Monday, February 12, 2007
I'm wondering what the deal is with my Christmas cactus.
It's blooming madly now, big juicy chartreuse blossoms that hang over the side of the pot. I haven't bothered to water the plant for weeks now--the less I water it, the more it blooms. If I do water it, in fact, the blooms implode--shrivel, harden, fall off.
At the same time, the blades (for lack of a better word) twist and shrivel, curl up, look as if they're exhausted, done in, ready to kick the old bucket. "Wow," said a student once, "Is that thing okay? Cause it looks like it's dying." The leaf-blades, usually a nice medium green, have turned dark, brown and purple, weighted. It's as if the whole process of blooming has sapped the plant's system.
This is definitely a metaphor for something--probably the writing process. Or peri-menopause. Maybe marriage. Love, of course.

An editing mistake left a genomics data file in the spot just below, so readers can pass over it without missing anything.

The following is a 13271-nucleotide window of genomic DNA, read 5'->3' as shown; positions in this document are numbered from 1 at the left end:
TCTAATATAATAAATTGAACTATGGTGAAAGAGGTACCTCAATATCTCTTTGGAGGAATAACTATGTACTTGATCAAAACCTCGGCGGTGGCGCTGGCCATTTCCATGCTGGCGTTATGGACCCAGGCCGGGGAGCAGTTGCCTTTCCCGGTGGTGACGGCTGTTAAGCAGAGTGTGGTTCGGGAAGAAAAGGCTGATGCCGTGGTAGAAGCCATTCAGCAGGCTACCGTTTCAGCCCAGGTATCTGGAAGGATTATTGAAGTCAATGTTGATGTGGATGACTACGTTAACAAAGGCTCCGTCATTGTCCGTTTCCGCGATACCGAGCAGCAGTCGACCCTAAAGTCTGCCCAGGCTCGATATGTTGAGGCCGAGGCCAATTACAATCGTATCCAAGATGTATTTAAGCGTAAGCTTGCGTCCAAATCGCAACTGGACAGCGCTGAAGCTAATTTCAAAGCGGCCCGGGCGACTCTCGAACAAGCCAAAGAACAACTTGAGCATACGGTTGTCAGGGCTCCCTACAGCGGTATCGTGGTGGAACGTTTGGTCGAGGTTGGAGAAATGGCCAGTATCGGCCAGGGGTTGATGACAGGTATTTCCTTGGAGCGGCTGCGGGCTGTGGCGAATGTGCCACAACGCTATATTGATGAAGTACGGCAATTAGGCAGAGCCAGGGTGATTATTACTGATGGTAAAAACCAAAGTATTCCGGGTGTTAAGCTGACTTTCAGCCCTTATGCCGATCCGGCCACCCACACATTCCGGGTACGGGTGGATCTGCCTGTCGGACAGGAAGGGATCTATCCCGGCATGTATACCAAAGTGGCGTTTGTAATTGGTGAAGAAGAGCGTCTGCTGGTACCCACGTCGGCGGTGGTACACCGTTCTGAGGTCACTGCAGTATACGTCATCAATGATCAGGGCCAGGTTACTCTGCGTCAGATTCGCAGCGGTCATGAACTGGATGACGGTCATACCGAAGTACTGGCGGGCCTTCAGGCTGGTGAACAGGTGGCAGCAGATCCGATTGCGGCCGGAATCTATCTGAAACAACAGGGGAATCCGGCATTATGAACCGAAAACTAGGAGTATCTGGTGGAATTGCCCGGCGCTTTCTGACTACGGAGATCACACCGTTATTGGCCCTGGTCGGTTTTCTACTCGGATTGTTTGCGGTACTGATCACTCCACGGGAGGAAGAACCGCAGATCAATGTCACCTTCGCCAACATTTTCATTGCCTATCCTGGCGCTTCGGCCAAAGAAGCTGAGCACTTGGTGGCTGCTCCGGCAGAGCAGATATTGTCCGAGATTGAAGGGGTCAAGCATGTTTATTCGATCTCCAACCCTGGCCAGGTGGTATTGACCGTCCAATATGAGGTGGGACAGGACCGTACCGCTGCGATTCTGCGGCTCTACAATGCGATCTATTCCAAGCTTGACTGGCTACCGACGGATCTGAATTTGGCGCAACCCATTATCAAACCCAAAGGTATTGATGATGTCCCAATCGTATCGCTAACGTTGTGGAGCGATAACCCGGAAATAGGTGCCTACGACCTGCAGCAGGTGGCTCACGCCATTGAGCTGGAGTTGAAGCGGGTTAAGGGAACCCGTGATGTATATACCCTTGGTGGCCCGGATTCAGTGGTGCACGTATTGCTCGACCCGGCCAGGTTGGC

A little internet research yields these facts: Christmas cactuses need to be in cooler places, not exposed to drafts. Well, my office plant is right over the heater and heat blows up on it, when heat comes out of the register (it's certainly not coming out now), and it's right in the window, where I'm sure a draft wiggles through the panes. Christmas cacti are not as drought resistant as some of their relatives (they are not true cacti) and so they need to be watered as soon as their top soil gets dry to the touch. If we want our cacti to bloom again after Christmas, we should give them "uninterrupted dark periods" for about 12 hours every night--close them in a closet, for instance. Well, some of that goes on in here. But I'm sure that the parking lot light shines in over it, and the low lamplight from the walkways, and the diffused starlight from behind clouds. If the cactus gets too much light, it'll turn reddish (ah ha!) and wilted.
According to all this, I should immediately a) water the plant, b) move it off the window ledge, c) pinch off some of the old blossoms so that it'll make new ones.
But if my plant is in a metaphorical relationship with my writing process, what I should do is to, for once, leave the damn thing alone. Let it bloom in desert sand. Let it suck the very marrow out of the old soil, starving, over the draft, in direct sunlight, turning red with the effort, burning up, exploding into blossom.